Since I was bedridden for months and heavily medicated I could only listen to music, others reading to me and scripture on CDs. After a few months I began journaling. This proved to be healing and I recorded the events I would use for my book. One notable entry is found in Chapter 7.
"Just as the scripture of Isaiah 42:9 says, See, the former things have taken place, and a new thing I declare. From that first moment, God began preparing me for a new beginning as He tenderly carried me day by day. I have treasures in my heart of all George and I had together. Furthermore, that will never be taken from me. They are mine to remember and enjoy but not to live in or focus my life around. God is doing a “new thing” everyday in me and for me. I cling to Him. His promises are true. He is my Rock, my Foundation, and my Strength."


What would you like most for others to learn from your experience?
My doctor told me that the trauma of my horrible accident was enough to destroy me. The horrendous loss of my husband added more than should have been tolerable. In my own natural strength, there is no way I could have made it. Only by God’s grace, love, and strength am I able to take each successive step forward into the future. Having God with us in the storm does not make the trauma painless, but it does give our pain purpose. God is always there to lift you up.
I am a living testimony that God is a miracle-working God. I have walked on the stormy waters of pain and sorrow, but Jesus held my hand and kept me from sinking into the depths of despair. He is the one who has given me the strength to press on through the six surgeries, the wheelchair, the cast, and all that recovery involves. Not only have there been the obvious physical and emotional miracles, but amazingly miracles happened every day in unseen ways. Only in retrospect have I accounted for the grace-filled blessings given to me.(Excerpts from Epilogue)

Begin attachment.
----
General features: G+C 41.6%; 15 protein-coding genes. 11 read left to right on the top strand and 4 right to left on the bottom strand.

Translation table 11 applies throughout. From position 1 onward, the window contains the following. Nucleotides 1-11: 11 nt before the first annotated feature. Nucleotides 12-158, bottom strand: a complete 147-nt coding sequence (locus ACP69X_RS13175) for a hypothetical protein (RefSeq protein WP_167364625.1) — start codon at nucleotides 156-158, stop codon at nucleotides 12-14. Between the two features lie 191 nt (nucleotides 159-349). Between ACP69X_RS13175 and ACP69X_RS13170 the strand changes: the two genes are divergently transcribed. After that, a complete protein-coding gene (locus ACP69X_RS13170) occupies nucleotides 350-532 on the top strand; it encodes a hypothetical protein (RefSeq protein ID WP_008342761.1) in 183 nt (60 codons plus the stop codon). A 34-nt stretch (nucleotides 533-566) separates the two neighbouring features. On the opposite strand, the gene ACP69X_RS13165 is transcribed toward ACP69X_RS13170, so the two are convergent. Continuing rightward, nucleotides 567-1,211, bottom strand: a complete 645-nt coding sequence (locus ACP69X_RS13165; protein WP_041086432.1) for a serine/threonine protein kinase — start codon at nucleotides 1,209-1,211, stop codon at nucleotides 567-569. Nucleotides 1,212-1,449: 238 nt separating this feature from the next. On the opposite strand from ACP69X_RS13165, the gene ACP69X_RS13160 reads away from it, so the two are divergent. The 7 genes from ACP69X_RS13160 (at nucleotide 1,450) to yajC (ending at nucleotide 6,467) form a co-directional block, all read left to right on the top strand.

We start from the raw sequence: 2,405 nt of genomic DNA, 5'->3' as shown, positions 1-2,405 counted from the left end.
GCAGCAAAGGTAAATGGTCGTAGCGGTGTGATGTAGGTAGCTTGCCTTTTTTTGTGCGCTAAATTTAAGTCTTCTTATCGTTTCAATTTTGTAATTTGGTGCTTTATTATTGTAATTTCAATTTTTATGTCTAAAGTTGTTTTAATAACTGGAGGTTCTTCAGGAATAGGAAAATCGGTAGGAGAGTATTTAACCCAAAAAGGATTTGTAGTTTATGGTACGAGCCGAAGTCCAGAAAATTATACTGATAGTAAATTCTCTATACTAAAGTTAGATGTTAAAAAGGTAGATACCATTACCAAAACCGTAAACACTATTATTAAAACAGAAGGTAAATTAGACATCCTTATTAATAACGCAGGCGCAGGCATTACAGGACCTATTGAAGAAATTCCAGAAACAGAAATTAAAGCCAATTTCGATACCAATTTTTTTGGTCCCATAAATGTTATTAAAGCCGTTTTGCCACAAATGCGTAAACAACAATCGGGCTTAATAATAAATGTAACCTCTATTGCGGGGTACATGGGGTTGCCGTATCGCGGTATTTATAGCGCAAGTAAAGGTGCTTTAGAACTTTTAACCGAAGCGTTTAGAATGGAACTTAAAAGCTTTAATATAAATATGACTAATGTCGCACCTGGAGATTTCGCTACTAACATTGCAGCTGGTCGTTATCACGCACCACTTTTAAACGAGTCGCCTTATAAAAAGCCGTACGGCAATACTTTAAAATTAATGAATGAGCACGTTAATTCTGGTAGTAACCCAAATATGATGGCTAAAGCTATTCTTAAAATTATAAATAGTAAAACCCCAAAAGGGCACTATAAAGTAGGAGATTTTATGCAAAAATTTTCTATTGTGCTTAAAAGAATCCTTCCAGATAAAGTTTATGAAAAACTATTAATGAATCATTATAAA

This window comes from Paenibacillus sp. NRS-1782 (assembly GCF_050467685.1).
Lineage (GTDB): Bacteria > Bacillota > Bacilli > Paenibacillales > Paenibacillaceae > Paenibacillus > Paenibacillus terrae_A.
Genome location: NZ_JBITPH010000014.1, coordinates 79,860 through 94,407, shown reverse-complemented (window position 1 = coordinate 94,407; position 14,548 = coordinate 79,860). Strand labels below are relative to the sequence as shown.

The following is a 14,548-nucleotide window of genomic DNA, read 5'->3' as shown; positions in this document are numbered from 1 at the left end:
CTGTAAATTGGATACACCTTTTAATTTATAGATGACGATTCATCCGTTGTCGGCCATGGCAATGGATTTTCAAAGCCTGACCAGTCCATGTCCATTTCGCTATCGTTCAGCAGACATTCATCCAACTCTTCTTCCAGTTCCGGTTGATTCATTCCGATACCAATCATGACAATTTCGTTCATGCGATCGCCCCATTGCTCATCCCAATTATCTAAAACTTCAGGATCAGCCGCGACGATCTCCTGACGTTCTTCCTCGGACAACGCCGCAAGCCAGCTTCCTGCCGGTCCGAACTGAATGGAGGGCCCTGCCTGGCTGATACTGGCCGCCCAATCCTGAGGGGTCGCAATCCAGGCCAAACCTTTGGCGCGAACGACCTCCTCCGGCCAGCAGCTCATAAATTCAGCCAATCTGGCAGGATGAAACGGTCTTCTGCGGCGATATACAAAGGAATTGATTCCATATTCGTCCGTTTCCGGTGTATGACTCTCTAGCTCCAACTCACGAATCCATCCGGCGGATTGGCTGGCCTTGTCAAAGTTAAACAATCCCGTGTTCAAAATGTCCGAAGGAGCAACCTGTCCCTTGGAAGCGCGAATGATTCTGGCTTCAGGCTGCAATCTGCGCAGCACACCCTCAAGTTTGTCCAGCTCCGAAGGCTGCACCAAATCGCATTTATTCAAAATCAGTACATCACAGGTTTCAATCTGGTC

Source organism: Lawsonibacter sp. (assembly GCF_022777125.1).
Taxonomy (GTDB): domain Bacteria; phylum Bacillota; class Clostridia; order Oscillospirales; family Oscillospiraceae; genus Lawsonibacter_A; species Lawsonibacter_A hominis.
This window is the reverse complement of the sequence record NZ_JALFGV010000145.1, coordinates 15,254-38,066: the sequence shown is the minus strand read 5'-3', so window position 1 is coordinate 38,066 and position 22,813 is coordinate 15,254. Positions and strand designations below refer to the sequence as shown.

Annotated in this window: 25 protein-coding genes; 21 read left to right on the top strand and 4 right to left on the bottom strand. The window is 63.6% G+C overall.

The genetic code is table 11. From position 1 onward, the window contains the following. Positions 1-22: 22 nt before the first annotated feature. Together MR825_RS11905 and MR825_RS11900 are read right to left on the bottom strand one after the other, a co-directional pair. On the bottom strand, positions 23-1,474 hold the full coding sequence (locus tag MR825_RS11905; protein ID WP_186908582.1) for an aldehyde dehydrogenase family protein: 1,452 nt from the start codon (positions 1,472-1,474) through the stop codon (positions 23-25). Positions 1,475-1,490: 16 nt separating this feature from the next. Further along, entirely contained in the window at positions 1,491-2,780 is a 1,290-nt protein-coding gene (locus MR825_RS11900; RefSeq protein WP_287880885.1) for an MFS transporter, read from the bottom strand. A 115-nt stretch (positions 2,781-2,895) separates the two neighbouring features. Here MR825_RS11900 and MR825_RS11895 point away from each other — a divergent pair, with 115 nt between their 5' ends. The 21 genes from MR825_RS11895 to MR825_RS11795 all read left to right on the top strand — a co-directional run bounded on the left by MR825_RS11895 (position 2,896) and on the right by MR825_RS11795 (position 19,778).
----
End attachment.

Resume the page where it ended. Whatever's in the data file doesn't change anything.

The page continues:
What sort of opportunities do you have to serve the Lord?
I am an ordinary woman with an extraordinary story to tell. Life happens in spite of our hopes, dreams, or plans. Good people experience bad things in life. However, as a child of God’s we have the assurance, in His promises, that He will provide strength in any circumstance, shelter through any storm, and peace in the midst of any grief.
Since the accident and my miraculous recovery I ventured out as an inspirational speaker sharing my journey of faith at women’s luncheons, women’s retreats, and churches across America. The lessons I have learned prove that the unexpected tempests of life are no match for the Lord who has the power to calm the storm.
I was the featured guest on the radio program, Words to Live By. I also shared my testimony on a local TV program called OOPS that shares testimonies of God’s faithfulness. This fall I introduce my Bible Study, Grace Gems--The Covenant of Grace based on Hebrews 4:16 “Let us approach the throne of grace with confidence, so that we may receive mercy and find grace to help us in our time of need.” The thirteen lessons correspond with the chapters of Grace for the Raging Storm, and invite you to delve into the contract created by God for your healing, providence, and challenge. (Excerpts from Chapter 13) 
How did your kids do with their grief?
My daughter, Cheryl, became my caregiver. The definition of caregiver is, “Someone whose life is in some way restricted by the need to be responsible for the care of someone who is physically disabled” (Wikipedia).
Cheryl’s care for me involved many duties. If I was getting out of bed, I needed a security belt placed around my waist to support lifting me and prevent further injuries. She was my nurse, dispensing prescriptions around the clock. And she became my maid and my personal chef. Cheryl experienced exhaustion as she had never known . .